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How COVID-19 Put The Brakes On Moroccan Smuggling Trade

The pandemic and subsequent closing of the border with Ceuta, a Spanish enclave in Morocco, put an end to the 'atypical trade' that sustained the Fnideq region.

In the Spanish enclave of Ceuta
In the Spanish enclave of Ceuta
Ghalia Kadiri

FNIDEQ — In the middle of the dense crowd gathered in front of the great mosque of Fnideq, a small trading town in northern Morocco, Amina stands silent, as if paralyzed. Dressed in a white djellaba and scarf, she holds a picture of her neighbor in her hands. The man, in his 40s, poses with his four children in front of the sea. His name was Ahmed Bouhbou.

A few weeks ago, the Spanish coast guard fished his body out of the sea. He had tried to swim to Ceuta with two young people from his neighborhood, dragging a handmade buoy held by a fishing net.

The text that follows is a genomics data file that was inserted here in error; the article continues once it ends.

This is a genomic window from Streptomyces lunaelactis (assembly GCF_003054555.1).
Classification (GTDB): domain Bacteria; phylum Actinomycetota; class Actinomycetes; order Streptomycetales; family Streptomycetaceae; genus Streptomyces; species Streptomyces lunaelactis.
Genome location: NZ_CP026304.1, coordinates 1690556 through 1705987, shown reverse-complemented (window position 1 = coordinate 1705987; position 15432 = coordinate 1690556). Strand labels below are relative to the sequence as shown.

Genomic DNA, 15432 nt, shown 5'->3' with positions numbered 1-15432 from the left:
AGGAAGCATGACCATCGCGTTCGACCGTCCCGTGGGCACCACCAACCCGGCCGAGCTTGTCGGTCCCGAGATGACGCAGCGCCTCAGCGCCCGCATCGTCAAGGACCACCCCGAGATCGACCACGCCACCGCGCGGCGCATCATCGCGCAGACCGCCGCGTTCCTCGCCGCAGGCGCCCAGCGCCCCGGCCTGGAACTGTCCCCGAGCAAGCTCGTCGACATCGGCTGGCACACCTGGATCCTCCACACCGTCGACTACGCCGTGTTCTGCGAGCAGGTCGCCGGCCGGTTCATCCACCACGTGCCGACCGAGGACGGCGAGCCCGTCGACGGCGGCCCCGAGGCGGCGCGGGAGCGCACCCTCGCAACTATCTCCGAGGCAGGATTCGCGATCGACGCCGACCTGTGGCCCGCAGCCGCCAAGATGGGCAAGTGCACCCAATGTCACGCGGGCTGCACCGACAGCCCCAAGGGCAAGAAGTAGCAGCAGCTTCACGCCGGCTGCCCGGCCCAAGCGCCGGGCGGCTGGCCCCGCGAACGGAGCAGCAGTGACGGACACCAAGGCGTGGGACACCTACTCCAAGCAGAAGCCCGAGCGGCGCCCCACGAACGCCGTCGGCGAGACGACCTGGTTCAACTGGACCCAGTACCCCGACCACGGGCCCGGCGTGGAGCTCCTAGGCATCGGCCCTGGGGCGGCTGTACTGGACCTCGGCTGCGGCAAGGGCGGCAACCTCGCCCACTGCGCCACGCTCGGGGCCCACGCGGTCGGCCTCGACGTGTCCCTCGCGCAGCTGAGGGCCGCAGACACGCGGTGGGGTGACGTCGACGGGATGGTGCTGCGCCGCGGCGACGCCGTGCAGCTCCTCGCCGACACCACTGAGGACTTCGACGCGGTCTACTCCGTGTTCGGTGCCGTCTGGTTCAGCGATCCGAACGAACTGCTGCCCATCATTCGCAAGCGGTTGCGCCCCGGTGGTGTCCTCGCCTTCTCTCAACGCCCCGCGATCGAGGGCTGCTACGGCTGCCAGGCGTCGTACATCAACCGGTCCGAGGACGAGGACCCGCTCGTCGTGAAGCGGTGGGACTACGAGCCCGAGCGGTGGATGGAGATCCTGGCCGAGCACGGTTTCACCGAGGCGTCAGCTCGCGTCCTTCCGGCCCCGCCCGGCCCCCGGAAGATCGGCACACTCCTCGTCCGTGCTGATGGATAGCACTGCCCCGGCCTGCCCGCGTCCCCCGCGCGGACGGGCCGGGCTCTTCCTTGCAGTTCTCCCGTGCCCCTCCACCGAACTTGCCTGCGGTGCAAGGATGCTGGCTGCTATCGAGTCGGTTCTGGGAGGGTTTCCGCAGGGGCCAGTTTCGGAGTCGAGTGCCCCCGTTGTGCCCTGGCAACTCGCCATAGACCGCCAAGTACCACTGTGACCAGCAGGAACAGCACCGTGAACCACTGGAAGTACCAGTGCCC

"Ahmed just wanted to find work there to feed his children," Amina says. "There is no hope here."

The March 2020 closure of the borders with the nearby Spanish enclaves due to COVID-19 dealt a severe blow to the economy of Fnideq and the surrounding area. The entire region depends on trade with Ceuta and Melilla (located further east), especially smuggling.

This "atypical trade" had been depriving the kingdom of 4-5 billion dirhams (between 370 million and 460 million euros) in tax revenues every year. The government had tried to minimize the loss by closing the border post of Tarajal — which was used by tax-free carriers of goods — at the end of 2019.